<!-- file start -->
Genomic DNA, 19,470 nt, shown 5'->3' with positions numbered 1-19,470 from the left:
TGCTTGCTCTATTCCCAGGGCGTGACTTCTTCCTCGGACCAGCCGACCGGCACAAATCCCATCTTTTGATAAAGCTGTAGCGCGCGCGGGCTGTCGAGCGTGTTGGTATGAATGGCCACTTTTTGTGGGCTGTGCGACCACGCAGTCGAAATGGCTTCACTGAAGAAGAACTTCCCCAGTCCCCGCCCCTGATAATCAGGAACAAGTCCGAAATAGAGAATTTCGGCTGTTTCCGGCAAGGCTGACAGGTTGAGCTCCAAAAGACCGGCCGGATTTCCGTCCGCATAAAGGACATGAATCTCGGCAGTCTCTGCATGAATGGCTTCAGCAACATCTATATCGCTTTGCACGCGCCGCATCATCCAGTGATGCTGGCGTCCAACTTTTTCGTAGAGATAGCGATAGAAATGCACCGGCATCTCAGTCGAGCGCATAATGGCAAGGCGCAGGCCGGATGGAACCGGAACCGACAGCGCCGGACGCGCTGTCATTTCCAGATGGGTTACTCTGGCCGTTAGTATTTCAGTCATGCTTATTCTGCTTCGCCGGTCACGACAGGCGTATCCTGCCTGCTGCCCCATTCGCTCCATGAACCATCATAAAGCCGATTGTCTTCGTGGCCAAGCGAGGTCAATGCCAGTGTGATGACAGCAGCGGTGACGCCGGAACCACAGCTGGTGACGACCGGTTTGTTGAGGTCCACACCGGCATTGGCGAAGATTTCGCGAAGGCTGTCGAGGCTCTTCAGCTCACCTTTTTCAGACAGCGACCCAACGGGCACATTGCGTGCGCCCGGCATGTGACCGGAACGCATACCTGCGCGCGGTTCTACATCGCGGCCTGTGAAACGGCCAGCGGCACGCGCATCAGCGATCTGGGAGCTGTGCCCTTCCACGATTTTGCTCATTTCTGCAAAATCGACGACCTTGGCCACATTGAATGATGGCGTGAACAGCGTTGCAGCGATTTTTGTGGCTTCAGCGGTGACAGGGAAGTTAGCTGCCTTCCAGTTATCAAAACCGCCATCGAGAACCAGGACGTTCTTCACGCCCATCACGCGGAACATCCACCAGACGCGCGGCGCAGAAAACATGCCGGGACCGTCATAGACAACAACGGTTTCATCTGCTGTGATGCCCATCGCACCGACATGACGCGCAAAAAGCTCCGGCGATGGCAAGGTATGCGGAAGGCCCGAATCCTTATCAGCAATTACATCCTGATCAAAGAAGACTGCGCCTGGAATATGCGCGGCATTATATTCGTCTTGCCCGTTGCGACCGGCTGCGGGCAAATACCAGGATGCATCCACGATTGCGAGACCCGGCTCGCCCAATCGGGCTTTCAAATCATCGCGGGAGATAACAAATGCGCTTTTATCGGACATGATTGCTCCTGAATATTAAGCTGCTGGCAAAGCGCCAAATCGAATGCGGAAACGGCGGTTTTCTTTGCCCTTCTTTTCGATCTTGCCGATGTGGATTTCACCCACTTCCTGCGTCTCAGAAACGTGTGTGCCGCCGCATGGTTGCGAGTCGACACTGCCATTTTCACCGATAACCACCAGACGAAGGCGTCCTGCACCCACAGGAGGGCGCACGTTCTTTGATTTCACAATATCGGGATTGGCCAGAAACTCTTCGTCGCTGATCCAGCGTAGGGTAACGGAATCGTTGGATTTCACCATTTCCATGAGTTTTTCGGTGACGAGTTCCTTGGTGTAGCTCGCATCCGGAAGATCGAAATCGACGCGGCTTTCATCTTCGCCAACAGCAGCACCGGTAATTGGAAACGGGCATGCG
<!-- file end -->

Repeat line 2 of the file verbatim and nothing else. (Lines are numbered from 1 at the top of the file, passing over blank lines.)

TGCTTGCTCTATTCCCAGGGCGTGACTTCTTCCTCGGACCAGCCGACCGGCACAAATCCCATCTTTTGATAAAGCTGTAGCGCGCGCGGGCTGTCGAGCGTGTTGGTATGAATGGCCACTTTTTGTGGGCTGTGCGACCACGCAGTCGAAATGGCTTCACTGAAGAAGAACTTCCCCAGTCCCCGCCCCTGATAATCAGGAACAAGTCCGAAATAGAGAATTTCGGCTGTTTCCGGCAAGGCTGACAGGTTGAGCTCCAAAAGACCGGCCGGATTTCCGTCCGCATAAAGGACATGAATCTCGGCAGTCTCTGCATGAATGGCTTCAGCAACATCTATATCGCTTTGCACGCGCCGCATCATCCAGTGATGCTGGCGTCCAACTTTTTCGTAGAGATAGCGATAGAAATGCACCGGCATCTCAGTCGAGCGCATAATGGCAAGGCGCAGGCCGGATGGAACCGGAACCGACAGCGCCGGACGCGCTGTCATTTCCAGATGGGTTACTCTGGCCGTTAGTATTTCAGTCATGCTTATTCTGCTTCGCCGGTCACGACAGGCGTATCCTGCCTGCTGCCCCATTCGCTCCATGAACCATCATAAAGCCGATTGTCTTCGTGGCCAAGCGAGGTCAATGCCAGTGTGATGACAGCAGCGGTGACGCCGGAACCACAGCTGGTGACGACCGGTTTGTTGAGGTCCACACCGGCATTGGCGAAGATTTCGCGAAGGCTGTCGAGGCTCTTCAGCTCACCTTTTTCAGACAGCGACCCAACGGGCACATTGCGTGCGCCCGGCATGTGACCGGAACGCATACCTGCGCGCGGTTCTACATCGCGGCCTGTGAAACGGCCAGCGGCACGCGCATCAGCGATCTGGGAGCTGTGCCCTTCCACGATTTTGCTCATTTCTGCAAAATCGACGACCTTGGCCACATTGAATGATGGCGTGAACAGCGTTGCAGCGATTTTTGTGGCTTCAGCGGTGACAGGGAAGTTAGCTGCCTTCCAGTTATCAAAACCGCCATCGAGAACCAGGACGTTCTTCACGCCCATCACGCGGAACATCCACCAGACGCGCGGCGCAGAAAACATGCCGGGACCGTCATAGACAACAACGGTTTCATCTGCTGTGATGCCCATCGCACCGACATGACGCGCAAAAAGCTCCGGCGATGGCAAGGTATGCGGAAGGCCCGAATCCTTATCAGCAATTACATCCTGATCAAAGAAGACTGCGCCTGGAATATGCGCGGCATTATATTCGTCTTGCCCGTTGCGACCGGCTGCGGGCAAATACCAGGATGCATCCACGATTGCGAGACCCGGCTCGCCCAATCGGGCTTTCAAATCATCGCGGGAGATAACAAATGCGCTTTTATCGGACATGATTGCTCCTGAATATTAAGCTGCTGGCAAAGCGCCAAATCGAATGCGGAAACGGCGGTTTTCTTTGCCCTTCTTTTCGATCTTGCCGATGTGGATTTCACCCACTTCCTGCGTCTCAGAAACGTGTGTGCCGCCGCATGGTTGCGAGTCGACACTGCCATTTTCACCGATAACCACCAGACGAAGGCGTCCTGCACCCACAGGAGGGCGCACGTTCTTTGATTTCACAATATCGGGATTGGCCAGAAACTCTTCGTCGCTGATCCAGCGTAGGGTAACGGAATCGTTGGATTTCACCATTTCCATGAGTTTTTCGGTGACGAGTTCCTTGGTGTAGCTCGCATCCGGAAGATCGAAATCGACGCGGCTTTCATCTTCGCCAACAGCAGCACCGGTAATTGGAAACGGGCATGCG